Three universal truths for humanity:

1.  No one likes paying taxes
2.  No one likes going to the dentist
3.  And no one – nobody – likes waiting in line

Now, the first you have to do for the good of society and to avoid going to jail. The second you should do for the sake of good health. But the third…well, the third one, no one wants to do, and quite often they won’t. When people walk in to a retail business and see a long line, they often march right back out – taking their dollars, their loyalty, and their business with them.

The reality is that long lines kill business.

Mobile telecom company Vodafone Spain projected that lengthy lines at its retail locations were costing them 7,500 lost customers per day, resulting in lost profits totaling a half million dollars annually. With roughly 2,000 customers queuing up at its stores each month, the company estimated that for every three customers who left because of long lines, only one would return – but it could be more than three months before that person came back.

Why are customers walking out and not coming back? It comes down to one word: choice. People choose a shopping experience based on what their priorities are. If they’re looking for price and selection, but can afford to wait a minimum day or two, they go online. On the other hand, people who engage in a retail experience are generally looking for two things – immediacy and personal service. They can’t afford to wait. Perhaps they need a smart phone repaired, or they’re picking up a few essentials for the evening meal at the grocery store, or squeezing in an errand during lunch.

For these customers, a long line upon arrival completely undermines their fundamental reason for making the trip in the first place, and they are likely to go elsewhere where the lines and the wait are shorter. Because they can.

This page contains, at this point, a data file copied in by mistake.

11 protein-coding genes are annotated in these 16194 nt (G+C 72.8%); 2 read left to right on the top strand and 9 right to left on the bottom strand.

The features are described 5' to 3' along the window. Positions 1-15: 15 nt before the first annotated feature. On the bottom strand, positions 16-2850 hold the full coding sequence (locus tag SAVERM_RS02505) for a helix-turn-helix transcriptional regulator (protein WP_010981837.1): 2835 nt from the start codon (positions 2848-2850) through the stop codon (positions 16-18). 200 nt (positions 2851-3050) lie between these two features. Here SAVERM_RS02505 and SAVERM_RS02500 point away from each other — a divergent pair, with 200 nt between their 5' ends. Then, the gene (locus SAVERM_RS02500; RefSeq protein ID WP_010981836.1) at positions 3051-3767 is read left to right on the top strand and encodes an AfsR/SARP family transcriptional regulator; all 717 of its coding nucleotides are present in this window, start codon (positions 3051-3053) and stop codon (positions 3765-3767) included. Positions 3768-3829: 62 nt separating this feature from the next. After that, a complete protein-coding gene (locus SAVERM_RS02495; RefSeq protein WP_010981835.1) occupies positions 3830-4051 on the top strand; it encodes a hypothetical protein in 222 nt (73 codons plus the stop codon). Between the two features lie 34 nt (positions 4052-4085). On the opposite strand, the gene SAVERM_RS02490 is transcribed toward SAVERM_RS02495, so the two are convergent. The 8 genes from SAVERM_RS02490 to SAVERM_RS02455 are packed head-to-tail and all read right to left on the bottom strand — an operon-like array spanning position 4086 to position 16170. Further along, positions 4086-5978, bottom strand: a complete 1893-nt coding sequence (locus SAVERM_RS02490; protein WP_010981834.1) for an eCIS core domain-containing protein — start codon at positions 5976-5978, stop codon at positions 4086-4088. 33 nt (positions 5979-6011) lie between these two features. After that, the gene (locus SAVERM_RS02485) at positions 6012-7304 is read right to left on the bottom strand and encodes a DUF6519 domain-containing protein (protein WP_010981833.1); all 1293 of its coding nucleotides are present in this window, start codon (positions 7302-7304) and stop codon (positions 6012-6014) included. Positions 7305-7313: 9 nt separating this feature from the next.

So what can a business do to satisfy these fickle flight risks? Remember that as in most business dealings the experience matters as much or even more than price, quality, and selection. Below are 3 suggestions on how to help your customers and, in the process, keep them loyal to your business:

1.  Give them a choice – Implement a system that allows them to schedule an appointment to return at a time that’s convenient to them if you’re too busy to serve them immediately. That could be in an hour, a day or next week, assuring them that when they arrive for their appointment they’ll go to the head of the line. You can even configure your solution to allow them to set up appointments before they arrive – kind of like “call-ahead” seating. Hey, it works at fast-casual restaurants, so why not at your business? When you give your customers a reasonable alternative and a choice in how to manage their time, you satisfy their need for personal service and grant them greater them control over their lives.

2.  Let them “express” themselves – Integrate a solution with your in-store Wi-Fi that allows customers to immediately queue up in the checkout line the minute they arrive at your store, with an estimate of their wait time. This will allow them to spend time browsing your aisles instead of standing in line. The system could be programmed to provide periodic updates and reminders so they know exactly how much time they have left to arrive at the checkout stations promptly. Again, the goal is to allow them to use their time doing something they want to do instead of wasting doing something they have to do.

3.  Go deep – The systems and solutions you employ to help manage traffic and expedite service to your customers can provide rich insights into how you can improve operations even further. You can capture what products and services people want to buy and when, as individuals and in aggregate. Notice that at certain times on certain days you experience in a flood of customers seeking certain specific items? This provides an opportunity to adjust everything from staffing to inventory to meet that demand and send your customers away quickly and happily with their purchases.

There’s no one right way to retain customers – but long lines are a surefire way to lose them. And once they leave, there’s a good chance they won’t be back. A new approach to queuing – one without a physical queue – can play a key role in keeping people coming into your store, not walking out.